It’s also narrated from an outside perspective, which surprised me: I’d always assumed it was going to be following Jekyll rather closely, but it didn’t at all until the very last chapter, which of course elevates the mystery a good deal more. You literally don’t know what the hell is going on until the last couple of pages. It must have been so endlessly shocking to Victorians reading it as a fresh story, a fresh idea, without any kind of foreknowledge. All in all, a book definitely worth reading. I might tackle Treasure Island too this year, I really liked Stevenson’s style.

Next week I’ll spend four days in Berlin with Saskia. We’ll be visiting at least two yarn shops, one button shop and four museums, and I hope we’ll not be too tired to see a silent movie on Wednesday evening. I’ve already cast on a sock to drag everywhere and photograph; also I’ve been saving the new Thursday Next novel for the train ride. I can’t wait!

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§ 6 Responses to Hey Ashurbanipal, I’m a Mesopotamian!

  • Shannon says:

    3 things: 1. do you have a filter on that camera? WOW, Holy Blue Sky Batman!!! 2. Sweater is GORGEOUS! and 3. Great idea for your handspun! The hitchhiker is beautiful! Is it difficult? I believe I have it as a favourite on Rav but I remember something about short rows…which I’ve never had much luck with in heels of socks. Hmmm. Will have to look at it again because yours is lovely! Congrats on passing your Spanish final. Now you can breathe again!

  • wollphilie says:

    1. nope, the sky really was THAT blue. It was amazing.

    2. thank you! I just realized there were about 2500 m in that thing, which kind of blew me out of the water and makes me appreciate the FO even more.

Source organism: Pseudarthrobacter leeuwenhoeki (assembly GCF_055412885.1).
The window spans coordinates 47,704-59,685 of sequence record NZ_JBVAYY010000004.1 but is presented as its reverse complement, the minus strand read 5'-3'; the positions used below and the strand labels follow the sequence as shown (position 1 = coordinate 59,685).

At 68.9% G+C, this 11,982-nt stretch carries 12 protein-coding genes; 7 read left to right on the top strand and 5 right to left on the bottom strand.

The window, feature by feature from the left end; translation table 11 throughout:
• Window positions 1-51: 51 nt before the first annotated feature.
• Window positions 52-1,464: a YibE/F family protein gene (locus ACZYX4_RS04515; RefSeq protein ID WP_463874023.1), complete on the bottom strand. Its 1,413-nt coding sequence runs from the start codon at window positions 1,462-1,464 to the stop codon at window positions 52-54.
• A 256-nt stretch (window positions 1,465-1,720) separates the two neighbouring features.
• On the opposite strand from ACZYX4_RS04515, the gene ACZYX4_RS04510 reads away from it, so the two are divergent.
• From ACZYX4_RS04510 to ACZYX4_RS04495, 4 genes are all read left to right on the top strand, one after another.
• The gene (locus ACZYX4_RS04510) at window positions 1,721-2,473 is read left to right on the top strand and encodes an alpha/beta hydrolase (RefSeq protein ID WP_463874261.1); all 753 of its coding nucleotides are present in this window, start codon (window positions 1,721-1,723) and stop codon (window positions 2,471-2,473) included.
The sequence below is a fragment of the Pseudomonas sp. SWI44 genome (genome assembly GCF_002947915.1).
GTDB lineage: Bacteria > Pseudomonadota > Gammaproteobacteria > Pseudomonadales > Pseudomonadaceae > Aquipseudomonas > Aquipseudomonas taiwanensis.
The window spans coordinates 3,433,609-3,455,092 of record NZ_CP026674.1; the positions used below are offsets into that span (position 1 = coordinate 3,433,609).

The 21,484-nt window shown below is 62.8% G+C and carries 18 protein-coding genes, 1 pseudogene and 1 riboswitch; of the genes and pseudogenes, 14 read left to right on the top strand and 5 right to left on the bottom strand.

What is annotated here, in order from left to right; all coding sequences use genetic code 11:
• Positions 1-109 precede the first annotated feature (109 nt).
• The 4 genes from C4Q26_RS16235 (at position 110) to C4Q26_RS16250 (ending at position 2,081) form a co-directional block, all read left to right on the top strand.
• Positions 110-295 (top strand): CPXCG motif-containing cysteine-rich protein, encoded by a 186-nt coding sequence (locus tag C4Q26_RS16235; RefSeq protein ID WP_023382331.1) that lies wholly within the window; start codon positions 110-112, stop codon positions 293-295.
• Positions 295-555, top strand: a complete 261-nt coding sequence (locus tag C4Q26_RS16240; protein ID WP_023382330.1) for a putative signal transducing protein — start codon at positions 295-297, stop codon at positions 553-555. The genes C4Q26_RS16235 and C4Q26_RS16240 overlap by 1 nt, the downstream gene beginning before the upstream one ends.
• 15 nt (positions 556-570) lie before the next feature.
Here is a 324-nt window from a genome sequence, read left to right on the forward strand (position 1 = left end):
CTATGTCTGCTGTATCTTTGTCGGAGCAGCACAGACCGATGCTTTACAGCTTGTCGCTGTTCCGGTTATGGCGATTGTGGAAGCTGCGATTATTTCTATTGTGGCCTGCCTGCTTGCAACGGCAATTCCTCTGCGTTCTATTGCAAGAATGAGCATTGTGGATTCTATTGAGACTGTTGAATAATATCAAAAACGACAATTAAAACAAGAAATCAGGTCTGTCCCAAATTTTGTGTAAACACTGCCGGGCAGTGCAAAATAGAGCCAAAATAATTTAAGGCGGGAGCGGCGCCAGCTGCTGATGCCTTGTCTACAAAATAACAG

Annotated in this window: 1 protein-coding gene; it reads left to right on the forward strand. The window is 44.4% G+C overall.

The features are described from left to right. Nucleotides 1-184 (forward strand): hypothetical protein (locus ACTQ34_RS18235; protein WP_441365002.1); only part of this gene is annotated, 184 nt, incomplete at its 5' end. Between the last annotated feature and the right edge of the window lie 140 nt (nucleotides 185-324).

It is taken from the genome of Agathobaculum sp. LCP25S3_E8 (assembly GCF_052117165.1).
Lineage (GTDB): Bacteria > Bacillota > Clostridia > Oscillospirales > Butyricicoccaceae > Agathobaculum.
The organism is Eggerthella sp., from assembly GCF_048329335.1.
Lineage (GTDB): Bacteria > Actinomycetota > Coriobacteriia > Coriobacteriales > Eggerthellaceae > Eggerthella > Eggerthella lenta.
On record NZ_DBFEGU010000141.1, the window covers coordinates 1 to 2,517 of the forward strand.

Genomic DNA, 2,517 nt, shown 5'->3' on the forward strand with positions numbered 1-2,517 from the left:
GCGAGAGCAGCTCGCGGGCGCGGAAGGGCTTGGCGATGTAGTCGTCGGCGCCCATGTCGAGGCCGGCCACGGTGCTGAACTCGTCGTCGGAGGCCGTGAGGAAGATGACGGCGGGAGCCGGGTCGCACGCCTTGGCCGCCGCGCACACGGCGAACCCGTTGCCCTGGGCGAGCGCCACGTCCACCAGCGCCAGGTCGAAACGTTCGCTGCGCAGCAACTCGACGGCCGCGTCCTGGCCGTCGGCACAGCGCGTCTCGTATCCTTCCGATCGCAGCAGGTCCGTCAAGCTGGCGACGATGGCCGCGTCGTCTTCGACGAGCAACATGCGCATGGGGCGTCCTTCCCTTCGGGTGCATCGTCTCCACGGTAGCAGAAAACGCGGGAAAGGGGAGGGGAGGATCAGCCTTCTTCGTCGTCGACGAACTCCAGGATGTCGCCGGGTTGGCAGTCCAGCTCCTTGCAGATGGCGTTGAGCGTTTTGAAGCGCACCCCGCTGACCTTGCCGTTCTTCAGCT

3. thanks again! and no, it’s actually ridiculously easy. no short rows, just mostly rows that are rather short, and lots of kfbs and occasional binding off. it’s really quite relaxing, actually, but still interesting enough to keep you entertained.

  • Toile says:

    I love the Thermal, that red is fanatastically rich! The Hitchhiker looks sooo yummy, and warm. Good job on the spinning!

    Also, choir? What’s your voice range?

  • wollphilie says:

    alto all the way, baby!

    the red actually looks different in real life – this photo shows the color much more accurately. it’s still a gorgeous red though. I’ll be wearing it tomorrow, so I hope I’ll remember opening my jacket while posing for uber-touristy photos to show off the sweater!

  • Rhonda says:

    I knit Thermal a few years back, and remember the sleeve caps being very square and difficult to work with. I also knit it out of wool/silk, which has stretched out terribly over the years and now hangs sloppily (though comfortably) on me. Perhaps I will reknit it in some nice sproingy wool, and change the sleeve caps — I recently used Elizabeth Zimmermann’s set-in sleeve formula from Knitter’s Almanac (knit in the round in one piece) which worked brilliantly.

    Your Thermal looks great, and I love the handspun Hitchhiker!

    p.s. I started reading the first Lucifer Box novel on your recommendation and I’m really enjoying it. Thanks for the tip!

  • wollphilie says:

    I’m so glad it wasn’t me that was the problem with the sleeve caps; if I ever knit Thermal again I’ll definitely change them. other than that it’s a pretty good pattern though, I really like the neckline shaping and the little placket.